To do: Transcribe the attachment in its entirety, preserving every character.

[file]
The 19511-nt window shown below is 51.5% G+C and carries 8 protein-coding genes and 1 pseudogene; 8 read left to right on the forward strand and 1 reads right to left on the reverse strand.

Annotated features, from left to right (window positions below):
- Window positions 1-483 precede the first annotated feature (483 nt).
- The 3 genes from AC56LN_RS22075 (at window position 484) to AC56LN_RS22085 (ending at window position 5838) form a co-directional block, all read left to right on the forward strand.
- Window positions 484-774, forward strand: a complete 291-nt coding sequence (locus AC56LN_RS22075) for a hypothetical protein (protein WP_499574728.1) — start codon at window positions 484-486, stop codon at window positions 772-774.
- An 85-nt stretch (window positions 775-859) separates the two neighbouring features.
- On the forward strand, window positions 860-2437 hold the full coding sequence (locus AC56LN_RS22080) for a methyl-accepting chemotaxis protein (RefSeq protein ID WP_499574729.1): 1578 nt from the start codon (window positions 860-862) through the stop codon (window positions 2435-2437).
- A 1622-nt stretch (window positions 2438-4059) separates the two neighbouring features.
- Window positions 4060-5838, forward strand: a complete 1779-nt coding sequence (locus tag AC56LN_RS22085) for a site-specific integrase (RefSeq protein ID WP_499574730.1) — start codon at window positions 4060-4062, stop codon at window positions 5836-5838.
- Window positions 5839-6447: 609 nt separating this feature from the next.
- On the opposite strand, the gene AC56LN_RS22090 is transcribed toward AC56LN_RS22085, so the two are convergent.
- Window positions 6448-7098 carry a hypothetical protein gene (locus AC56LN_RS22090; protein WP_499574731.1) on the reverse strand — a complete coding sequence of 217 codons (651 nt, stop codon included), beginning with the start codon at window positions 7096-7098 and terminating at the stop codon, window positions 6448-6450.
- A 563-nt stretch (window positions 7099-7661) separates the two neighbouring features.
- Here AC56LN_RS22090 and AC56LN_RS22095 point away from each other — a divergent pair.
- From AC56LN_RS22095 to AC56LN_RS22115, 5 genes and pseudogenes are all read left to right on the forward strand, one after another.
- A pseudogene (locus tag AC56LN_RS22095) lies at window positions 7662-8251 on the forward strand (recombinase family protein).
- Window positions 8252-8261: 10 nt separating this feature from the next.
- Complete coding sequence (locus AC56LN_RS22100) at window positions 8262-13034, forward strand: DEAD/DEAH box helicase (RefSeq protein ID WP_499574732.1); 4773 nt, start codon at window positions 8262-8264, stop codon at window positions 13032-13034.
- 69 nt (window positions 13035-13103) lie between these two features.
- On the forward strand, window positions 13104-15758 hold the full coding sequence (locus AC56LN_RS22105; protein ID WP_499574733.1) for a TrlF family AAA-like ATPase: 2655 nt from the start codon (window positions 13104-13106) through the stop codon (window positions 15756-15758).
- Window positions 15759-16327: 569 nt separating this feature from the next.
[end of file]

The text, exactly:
The 19511-nt window shown below is 51.5% G+C and carries 8 protein-coding genes and 1 pseudogene; 8 read left to right on the forward strand and 1 reads right to left on the reverse strand.

Annotated features, from left to right (window positions below):
- Window positions 1-483 precede the first annotated feature (483 nt).
- The 3 genes from AC56LN_RS22075 (at window position 484) to AC56LN_RS22085 (ending at window position 5838) form a co-directional block, all read left to right on the forward strand.
- Window positions 484-774, forward strand: a complete 291-nt coding sequence (locus AC56LN_RS22075) for a hypothetical protein (protein WP_499574728.1) — start codon at window positions 484-486, stop codon at window positions 772-774.
- An 85-nt stretch (window positions 775-859) separates the two neighbouring features.
- On the forward strand, window positions 860-2437 hold the full coding sequence (locus AC56LN_RS22080) for a methyl-accepting chemotaxis protein (RefSeq protein ID WP_499574729.1): 1578 nt from the start codon (window positions 860-862) through the stop codon (window positions 2435-2437).
- A 1622-nt stretch (window positions 2438-4059) separates the two neighbouring features.
- Window positions 4060-5838, forward strand: a complete 1779-nt coding sequence (locus tag AC56LN_RS22085) for a site-specific integrase (RefSeq protein ID WP_499574730.1) — start codon at window positions 4060-4062, stop codon at window positions 5836-5838.
- Window positions 5839-6447: 609 nt separating this feature from the next.
- On the opposite strand, the gene AC56LN_RS22090 is transcribed toward AC56LN_RS22085, so the two are convergent.
- Window positions 6448-7098 carry a hypothetical protein gene (locus AC56LN_RS22090; protein WP_499574731.1) on the reverse strand — a complete coding sequence of 217 codons (651 nt, stop codon included), beginning with the start codon at window positions 7096-7098 and terminating at the stop codon, window positions 6448-6450.
- A 563-nt stretch (window positions 7099-7661) separates the two neighbouring features.
- Here AC56LN_RS22090 and AC56LN_RS22095 point away from each other — a divergent pair.
- From AC56LN_RS22095 to AC56LN_RS22115, 5 genes and pseudogenes are all read left to right on the forward strand, one after another.
- A pseudogene (locus tag AC56LN_RS22095) lies at window positions 7662-8251 on the forward strand (recombinase family protein).
- Window positions 8252-8261: 10 nt separating this feature from the next.
- Complete coding sequence (locus AC56LN_RS22100) at window positions 8262-13034, forward strand: DEAD/DEAH box helicase (RefSeq protein ID WP_499574732.1); 4773 nt, start codon at window positions 8262-8264, stop codon at window positions 13032-13034.
- 69 nt (window positions 13035-13103) lie between these two features.
- On the forward strand, window positions 13104-15758 hold the full coding sequence (locus AC56LN_RS22105; protein ID WP_499574733.1) for a TrlF family AAA-like ATPase: 2655 nt from the start codon (window positions 13104-13106) through the stop codon (window positions 15756-15758).
- Window positions 15759-16327: 569 nt separating this feature from the next.